The 70th patient of the Cryonics Institute was a 21-year-old man who died in an automobile accident. He was killed by a drunken driver. This is proof of the principle that your life is in the hands of any fool coming in the opposite direction who lacks the ability to stay on his or her side of the center-line.
In addition to suffering head injuries in the accident, the patient was autopsied. We were contacted after the autopsy, so we had no chance to intervene. Normally, we would not accept such a patient, but we were told it was a "light autopsy", that the patient was in refrigeration and there seemed to be no opposition in the family. Also we were believing that holding a person on dry ice post-mortem was not an option because of new airline requirements (this belief is now being re-evaluated). We make no guarantee of accepting such patients in the future.
Reportedly the patient had spoken of wanting to be cryopreserved, without anticipating that he would be deanimating so young. I urged that the patient be shipped as quickly as possible, but although the mother (who signed the forms) was apparently in agreement with this, there were evidently others in the family who insisted that a church service be held with the remains in a casket. A closed-casket funeral service was held, attended by hundreds of people, with the casket containing ice. I was assured that this was the compromise they had agreed upon and I didn't put up too much of a fight. I did not attempt to get involved in the family negotiations other than my urging, which I did not vigorously pursue. These matters can be sensitive.
The 69th Patient at the Cryonics Institute is an 79-year-old female CI Member who had been living in a nursing home. Although she was a Member and the contracts had been executed four months earlier, no funding was in place for her. Under the circumstances, the Member's deanimation caught everyone far more unprepared than should have been the case for a nursing home resident. In this case, part of the problem was that no funding had been arranged and the Member was not funded until the very day of her deanimation. If she had deanimated on a weekend or holiday, funding problems would have resulted in worse care than she received.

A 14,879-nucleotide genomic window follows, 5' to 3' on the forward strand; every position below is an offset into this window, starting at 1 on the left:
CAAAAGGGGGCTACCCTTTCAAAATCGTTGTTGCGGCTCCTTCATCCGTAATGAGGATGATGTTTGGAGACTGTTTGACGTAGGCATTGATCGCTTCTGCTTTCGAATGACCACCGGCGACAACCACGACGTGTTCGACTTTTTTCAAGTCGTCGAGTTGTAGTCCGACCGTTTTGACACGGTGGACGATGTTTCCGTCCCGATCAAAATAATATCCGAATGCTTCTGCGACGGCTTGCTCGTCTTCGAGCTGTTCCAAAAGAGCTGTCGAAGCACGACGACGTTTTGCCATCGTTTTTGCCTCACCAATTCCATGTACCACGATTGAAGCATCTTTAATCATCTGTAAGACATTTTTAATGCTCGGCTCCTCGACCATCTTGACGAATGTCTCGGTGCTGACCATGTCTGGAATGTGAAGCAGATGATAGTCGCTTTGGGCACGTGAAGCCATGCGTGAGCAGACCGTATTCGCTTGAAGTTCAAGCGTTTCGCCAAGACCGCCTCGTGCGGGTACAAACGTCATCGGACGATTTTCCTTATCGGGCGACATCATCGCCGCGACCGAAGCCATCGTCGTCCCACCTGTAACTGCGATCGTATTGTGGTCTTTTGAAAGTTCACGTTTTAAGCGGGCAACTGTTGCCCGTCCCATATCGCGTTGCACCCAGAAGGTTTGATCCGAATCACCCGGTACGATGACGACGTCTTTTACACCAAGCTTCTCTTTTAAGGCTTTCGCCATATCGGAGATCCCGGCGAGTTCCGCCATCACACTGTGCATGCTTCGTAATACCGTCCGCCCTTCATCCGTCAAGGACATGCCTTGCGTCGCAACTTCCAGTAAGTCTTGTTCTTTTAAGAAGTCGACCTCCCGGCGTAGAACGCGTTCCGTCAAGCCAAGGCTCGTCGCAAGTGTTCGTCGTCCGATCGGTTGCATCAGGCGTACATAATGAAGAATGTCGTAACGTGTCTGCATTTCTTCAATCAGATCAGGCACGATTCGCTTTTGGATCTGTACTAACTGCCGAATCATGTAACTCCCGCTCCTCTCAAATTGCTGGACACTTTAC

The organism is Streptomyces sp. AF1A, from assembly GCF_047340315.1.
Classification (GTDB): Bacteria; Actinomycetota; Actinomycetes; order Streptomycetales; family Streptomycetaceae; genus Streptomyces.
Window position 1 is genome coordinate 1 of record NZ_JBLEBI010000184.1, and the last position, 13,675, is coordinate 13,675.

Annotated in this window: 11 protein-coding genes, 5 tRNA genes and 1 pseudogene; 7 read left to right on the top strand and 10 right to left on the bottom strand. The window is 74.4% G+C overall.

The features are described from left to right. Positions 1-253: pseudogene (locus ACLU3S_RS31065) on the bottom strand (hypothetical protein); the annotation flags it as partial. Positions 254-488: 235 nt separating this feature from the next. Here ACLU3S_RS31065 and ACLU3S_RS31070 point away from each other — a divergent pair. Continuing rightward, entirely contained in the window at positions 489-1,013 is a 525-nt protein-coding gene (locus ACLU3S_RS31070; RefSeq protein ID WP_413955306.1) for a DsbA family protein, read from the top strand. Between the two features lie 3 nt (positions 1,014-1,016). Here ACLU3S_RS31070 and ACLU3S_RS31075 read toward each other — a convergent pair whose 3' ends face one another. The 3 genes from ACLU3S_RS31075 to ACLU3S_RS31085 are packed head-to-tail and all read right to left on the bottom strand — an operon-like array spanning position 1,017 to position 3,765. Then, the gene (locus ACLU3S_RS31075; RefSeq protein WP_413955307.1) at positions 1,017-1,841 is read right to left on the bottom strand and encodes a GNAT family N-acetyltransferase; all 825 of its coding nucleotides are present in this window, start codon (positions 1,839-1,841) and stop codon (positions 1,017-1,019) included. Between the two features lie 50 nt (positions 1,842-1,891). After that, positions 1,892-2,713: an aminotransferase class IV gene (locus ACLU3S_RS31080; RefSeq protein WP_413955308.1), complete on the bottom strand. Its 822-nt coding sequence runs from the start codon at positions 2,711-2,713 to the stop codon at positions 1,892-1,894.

At 4am on the morning of Friday, August 12, 2005 the Patient- Member completed an asthma treatment. At 6am she was pronounced dead. According to the nursing staff, those in the nursing home are checked every 15 minutes and our patient could not have been deanimated more than 15 minutes prior to the pronouncement. Immediately upon pronouncement the nursing staff phoned the Member's son and packed ice behind her head & neck. The Member's son phoned CI immediately and then drove to the nursing home. Arriving at 6:30pm he packed ice on his mother's face and phoned the funeral director (a man who had handled one of our 2004 patients). The funeral director arrived at 7:30am, removed the patient to his funeral home and packed her completely in ice. No cardiopulmonary support was given. No heparin was given because none was available.
Several years ago the cryonics kit that had been used in a Canadian case found its way to my apartment -- including a Brunswick heart-lung machine (thumper) and a chest of medications. In December of 2001 I also inherited a plastic bath gurney. No one other than me seemed to have room to store these things. At the time the gurney was being moved-in I decided it would be good to rent an oxygen tank, go through the supplies and have a cryonics local response training. I knew that there would be a cryonics case in the Toronto area eventually -- perhaps even me or one of the 5-10 signed-up cryonicists in the area.
(For background on cryonics emergency response protocol, see Emergency Preparedness for a Local Cryonics Group.) Veteran cryonicist Keith Henson had recently moved to Toronto -- seeking refuge from California Scientologists with whom he had been fighting in the courts. They had him charged with the "hate crime" of persecuting a "religious minority". He was able to show our local cryonics group how to use our Brunswick thumper. We had discussions about other meds and equipment we might need and how we might respond to a cryonics case in Toronto.